Pollution from the Chicago Area Waterway System might be stopping an invasion of silver carp in its tracks. Recent research has found that heavily polluted water flowing south from Chicago might be overloading the fish’s ability to process the toxins.
“Invasive silver carp at the leading edge of their invasion front in the Illinois River seem to be exhibiting responses consistent with their exposure to increased environmental contaminants,” lead researcher Jennifer Jeffrey, a biologist at the University of Manitoba in Winnipeg, Canada, told Eos.
“This provides us with some important clues regarding what might be limiting this invasive species from continuing its progression towards the Great Lakes of North America, when little else has seemed to affect its pervasive spread,” she said.
A Stalled Invasion
Silver carp were introduced into the Mississippi River Basin in the 1970s to combat algae growth. They aggressively spread upriver and were classified as an invasive species in 2007. But the invasion stalled about a decade ago in the Illinois River just north of the junction with the Kankakee River, about 65 kilometers downstream from Lake Michigan.
“There’s a stark change in water quality at that point,” coauthor Cory Suski, an ecologist at the University of Illinois at Urbana-Champaign, said in a statement. “That’s right where the invading front stops.”
This kind of abrupt halt is not typical for an invasive species. “Some invasive species thrive in degraded or disturbed habitats because in these situations they are less likely to encounter resistance from native species,” explained Anthony Ricciardi, an aquatic ecologist at McGill University who was not involved with the study. “Native competitors may be better adapted to natural conditions, so when these conditions change, the natives lose their ‘home field advantage.’”
“This fish never stops for anything,” Suski said. The researchers wanted to determine whether something in the fish’s biology could explain the coincidence.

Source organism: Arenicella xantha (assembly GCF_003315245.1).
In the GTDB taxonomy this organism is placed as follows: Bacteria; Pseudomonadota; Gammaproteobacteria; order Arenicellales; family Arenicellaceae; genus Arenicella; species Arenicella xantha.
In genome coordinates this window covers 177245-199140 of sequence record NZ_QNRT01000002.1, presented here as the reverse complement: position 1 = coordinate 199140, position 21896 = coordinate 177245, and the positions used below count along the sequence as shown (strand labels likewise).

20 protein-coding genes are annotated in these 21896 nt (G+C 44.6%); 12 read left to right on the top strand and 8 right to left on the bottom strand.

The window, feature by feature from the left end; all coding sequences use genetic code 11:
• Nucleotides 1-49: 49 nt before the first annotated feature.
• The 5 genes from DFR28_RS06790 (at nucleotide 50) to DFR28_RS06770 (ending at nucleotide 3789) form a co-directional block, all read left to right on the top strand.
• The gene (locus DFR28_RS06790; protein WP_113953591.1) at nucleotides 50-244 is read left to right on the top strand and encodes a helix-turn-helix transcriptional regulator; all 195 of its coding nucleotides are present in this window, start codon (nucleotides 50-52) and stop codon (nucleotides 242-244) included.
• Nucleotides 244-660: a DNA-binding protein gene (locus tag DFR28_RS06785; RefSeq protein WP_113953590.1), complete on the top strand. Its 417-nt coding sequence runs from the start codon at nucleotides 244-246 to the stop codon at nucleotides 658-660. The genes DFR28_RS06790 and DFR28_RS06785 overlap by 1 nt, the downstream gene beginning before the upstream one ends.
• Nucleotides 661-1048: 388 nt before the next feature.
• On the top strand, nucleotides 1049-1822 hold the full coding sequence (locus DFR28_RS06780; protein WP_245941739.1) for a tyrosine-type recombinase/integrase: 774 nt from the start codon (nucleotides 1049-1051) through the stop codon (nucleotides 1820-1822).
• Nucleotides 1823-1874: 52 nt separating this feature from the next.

Fish Versus Pollution
In 2016, the team captured fish from three locations along the Illinois River: one site at the leading edge of the invasion front and two downriver sites with well-entrenched populations. They collected blood and liver samples from the fish to see if specimens from different areas showed any physiological or genetic differences.
“We saw huge differences in gene expression patterns between the Kankakee fish and the two downstream populations,” Suski said. “Fish near Kankakee were turning on genes associated with clearing out toxins and turning off genes related to DNA repair and protective measures.
“Basically, their livers are working overtime and detoxifying pathways are extremely active, which seem to be occurring at the cost of their own repair mechanisms,” he said. “We didn’t see that in either of the downstream populations.” These results were published in Comparative Biochemistry and Physiology, Part D: Genomics and Proteomics in July.
When the Answer to a Problem Is Its Own Problem
Jeffrey said that to her knowledge, this is the only situation we know of where human activity has accidentally halted the spread of an invasive species. U.S. Geological Survey hydrologist William Battaglin, who was not involved with the research, agreed that this scenario might be unprecedented.
The researchers cautioned that they haven’t definitively linked the water pollution to the changes in the carp’s biology. It might yet be a coincidence that the water quality and the fish’s biology show changes at the same location.
“Currently, we don’t know how sensitive silver carp are to the contaminants that are coming out of the Chicago area,” Jeffrey said. The team continues to research the possible connection between the toxins and the genetic changes.
“We’re not saying we should pollute more to keep silver carp out of the Great Lakes. That’s not it,” Suski said. But Chicago area water managers should be aware of the potential connection as the region continues to clean up its waters. “Through the process of improving the water quality, which we should absolutely be doing, there’s a possibility that this chemical barrier could go away,” he said.
“Bottom line,” said Ricciardi, is that “invasive species can exploit a major change in environmental conditions, regardless of whether such a change is considered an improvement or a deterioration in overall habitat quality.”
—Kimberly M. S. Cartier (@AstroKimCartier), Staff Writer